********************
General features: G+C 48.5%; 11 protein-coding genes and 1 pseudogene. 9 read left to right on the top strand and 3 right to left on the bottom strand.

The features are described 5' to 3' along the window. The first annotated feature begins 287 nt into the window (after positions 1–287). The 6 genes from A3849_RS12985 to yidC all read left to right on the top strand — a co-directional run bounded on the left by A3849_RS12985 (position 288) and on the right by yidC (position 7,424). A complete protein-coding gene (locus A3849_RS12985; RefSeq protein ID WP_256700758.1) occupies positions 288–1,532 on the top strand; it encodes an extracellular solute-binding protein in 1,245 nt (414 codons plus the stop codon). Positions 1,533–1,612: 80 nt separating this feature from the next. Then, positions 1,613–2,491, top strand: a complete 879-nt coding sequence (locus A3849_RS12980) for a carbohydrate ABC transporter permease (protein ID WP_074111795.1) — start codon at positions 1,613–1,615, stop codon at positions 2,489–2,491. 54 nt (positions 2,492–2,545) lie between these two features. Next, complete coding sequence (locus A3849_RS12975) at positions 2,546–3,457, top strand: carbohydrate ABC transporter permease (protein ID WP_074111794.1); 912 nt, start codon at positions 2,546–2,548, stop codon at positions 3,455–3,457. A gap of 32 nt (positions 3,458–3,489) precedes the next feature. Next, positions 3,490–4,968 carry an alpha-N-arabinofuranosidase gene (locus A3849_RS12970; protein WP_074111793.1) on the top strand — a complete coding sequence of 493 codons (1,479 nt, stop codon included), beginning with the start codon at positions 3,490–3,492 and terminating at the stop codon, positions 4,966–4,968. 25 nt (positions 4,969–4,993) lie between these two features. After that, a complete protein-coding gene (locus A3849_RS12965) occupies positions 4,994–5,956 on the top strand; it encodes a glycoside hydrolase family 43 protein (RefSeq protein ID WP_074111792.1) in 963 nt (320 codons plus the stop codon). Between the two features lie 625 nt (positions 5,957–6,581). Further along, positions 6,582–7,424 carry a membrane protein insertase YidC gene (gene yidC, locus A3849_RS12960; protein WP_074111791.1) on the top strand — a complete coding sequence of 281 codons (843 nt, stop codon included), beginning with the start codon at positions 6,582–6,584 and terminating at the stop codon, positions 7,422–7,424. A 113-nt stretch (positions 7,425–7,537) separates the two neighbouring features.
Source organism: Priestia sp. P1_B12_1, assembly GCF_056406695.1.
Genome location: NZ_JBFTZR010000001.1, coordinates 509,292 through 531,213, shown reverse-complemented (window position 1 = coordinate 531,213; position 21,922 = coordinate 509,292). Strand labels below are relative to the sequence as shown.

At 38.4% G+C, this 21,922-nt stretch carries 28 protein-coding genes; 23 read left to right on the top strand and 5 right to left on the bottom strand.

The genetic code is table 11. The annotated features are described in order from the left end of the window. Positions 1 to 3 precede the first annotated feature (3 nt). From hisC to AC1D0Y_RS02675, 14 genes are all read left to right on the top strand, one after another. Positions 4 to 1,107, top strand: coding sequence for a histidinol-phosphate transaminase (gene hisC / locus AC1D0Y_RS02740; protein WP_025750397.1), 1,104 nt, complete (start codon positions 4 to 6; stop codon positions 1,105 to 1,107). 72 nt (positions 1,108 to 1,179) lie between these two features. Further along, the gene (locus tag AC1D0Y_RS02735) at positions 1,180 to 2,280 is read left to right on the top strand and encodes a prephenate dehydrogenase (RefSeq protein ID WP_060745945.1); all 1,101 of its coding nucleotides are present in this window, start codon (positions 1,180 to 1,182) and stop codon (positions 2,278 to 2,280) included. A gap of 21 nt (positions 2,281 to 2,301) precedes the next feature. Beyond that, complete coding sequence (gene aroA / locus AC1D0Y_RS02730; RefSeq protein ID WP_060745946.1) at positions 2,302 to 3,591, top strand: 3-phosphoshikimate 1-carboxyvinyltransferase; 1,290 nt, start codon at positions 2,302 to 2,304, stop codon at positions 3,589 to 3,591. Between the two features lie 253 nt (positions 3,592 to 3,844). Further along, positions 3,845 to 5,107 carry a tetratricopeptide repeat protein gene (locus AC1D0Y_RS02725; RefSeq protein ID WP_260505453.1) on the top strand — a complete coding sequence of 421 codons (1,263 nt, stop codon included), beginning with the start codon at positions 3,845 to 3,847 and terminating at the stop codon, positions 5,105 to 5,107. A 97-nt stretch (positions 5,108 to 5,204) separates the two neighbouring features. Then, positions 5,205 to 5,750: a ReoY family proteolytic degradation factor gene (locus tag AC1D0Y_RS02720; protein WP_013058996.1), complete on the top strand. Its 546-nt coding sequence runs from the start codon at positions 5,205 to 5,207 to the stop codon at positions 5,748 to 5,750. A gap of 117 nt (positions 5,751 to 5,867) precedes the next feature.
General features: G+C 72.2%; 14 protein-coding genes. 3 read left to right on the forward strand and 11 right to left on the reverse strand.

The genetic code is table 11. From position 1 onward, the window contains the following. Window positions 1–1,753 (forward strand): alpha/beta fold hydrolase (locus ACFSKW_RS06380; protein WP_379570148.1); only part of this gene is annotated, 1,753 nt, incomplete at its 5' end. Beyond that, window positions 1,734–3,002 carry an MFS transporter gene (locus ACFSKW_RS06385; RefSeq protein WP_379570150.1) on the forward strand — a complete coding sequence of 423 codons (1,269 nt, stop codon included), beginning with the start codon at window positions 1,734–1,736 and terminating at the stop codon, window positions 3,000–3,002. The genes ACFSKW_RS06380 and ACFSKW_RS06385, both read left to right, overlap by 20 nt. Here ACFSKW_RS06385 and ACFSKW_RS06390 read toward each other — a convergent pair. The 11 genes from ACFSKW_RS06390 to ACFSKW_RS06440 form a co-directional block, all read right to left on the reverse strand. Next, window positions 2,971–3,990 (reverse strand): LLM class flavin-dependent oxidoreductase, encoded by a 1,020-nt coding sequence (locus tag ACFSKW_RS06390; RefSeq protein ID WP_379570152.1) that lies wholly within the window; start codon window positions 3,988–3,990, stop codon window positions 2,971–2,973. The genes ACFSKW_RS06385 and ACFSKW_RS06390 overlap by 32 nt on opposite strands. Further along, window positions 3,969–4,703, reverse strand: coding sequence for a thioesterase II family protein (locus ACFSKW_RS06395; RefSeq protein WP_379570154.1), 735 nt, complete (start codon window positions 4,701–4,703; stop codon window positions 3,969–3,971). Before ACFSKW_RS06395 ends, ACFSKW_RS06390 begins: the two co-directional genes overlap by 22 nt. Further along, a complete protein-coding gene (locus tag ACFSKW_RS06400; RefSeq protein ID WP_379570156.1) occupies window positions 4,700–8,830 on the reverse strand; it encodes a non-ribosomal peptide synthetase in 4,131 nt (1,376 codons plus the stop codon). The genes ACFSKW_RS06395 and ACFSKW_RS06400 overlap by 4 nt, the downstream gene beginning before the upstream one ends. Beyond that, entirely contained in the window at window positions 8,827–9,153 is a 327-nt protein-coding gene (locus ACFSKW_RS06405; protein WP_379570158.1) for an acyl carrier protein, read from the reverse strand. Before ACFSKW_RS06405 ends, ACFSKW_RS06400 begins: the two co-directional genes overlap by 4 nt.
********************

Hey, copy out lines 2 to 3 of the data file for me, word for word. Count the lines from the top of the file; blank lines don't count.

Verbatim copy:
The features are described 5' to 3' along the window. The first annotated feature begins 287 nt into the window (after positions 1–287). The 6 genes from A3849_RS12985 to yidC all read left to right on the top strand — a co-directional run bounded on the left by A3849_RS12985 (position 288) and on the right by yidC (position 7,424). A complete protein-coding gene (locus A3849_RS12985; RefSeq protein ID WP_256700758.1) occupies positions 288–1,532 on the top strand; it encodes an extracellular solute-binding protein in 1,245 nt (414 codons plus the stop codon). Positions 1,533–1,612: 80 nt separating this feature from the next. Then, positions 1,613–2,491, top strand: a complete 879-nt coding sequence (locus A3849_RS12980) for a carbohydrate ABC transporter permease (protein ID WP_074111795.1) — start codon at positions 1,613–1,615, stop codon at positions 2,489–2,491. 54 nt (positions 2,492–2,545) lie between these two features. Next, complete coding sequence (locus A3849_RS12975) at positions 2,546–3,457, top strand: carbohydrate ABC transporter permease (protein ID WP_074111794.1); 912 nt, start codon at positions 2,546–2,548, stop codon at positions 3,455–3,457. A gap of 32 nt (positions 3,458–3,489) precedes the next feature. Next, positions 3,490–4,968 carry an alpha-N-arabinofuranosidase gene (locus A3849_RS12970; protein WP_074111793.1) on the top strand — a complete coding sequence of 493 codons (1,479 nt, stop codon included), beginning with the start codon at positions 3,490–3,492 and terminating at the stop codon, positions 4,966–4,968. 25 nt (positions 4,969–4,993) lie between these two features. After that, a complete protein-coding gene (locus A3849_RS12965) occupies positions 4,994–5,956 on the top strand; it encodes a glycoside hydrolase family 43 protein (RefSeq protein ID WP_074111792.1) in 963 nt (320 codons plus the stop codon). Between the two features lie 625 nt (positions 5,957–6,581). Further along, positions 6,582–7,424 carry a membrane protein insertase YidC gene (gene yidC, locus A3849_RS12960; protein WP_074111791.1) on the top strand — a complete coding sequence of 281 codons (843 nt, stop codon included), beginning with the start codon at positions 6,582–6,584 and terminating at the stop codon, positions 7,422–7,424. A 113-nt stretch (positions 7,425–7,537) separates the two neighbouring features.
Source organism: Priestia sp. P1_B12_1, assembly GCF_056406695.1.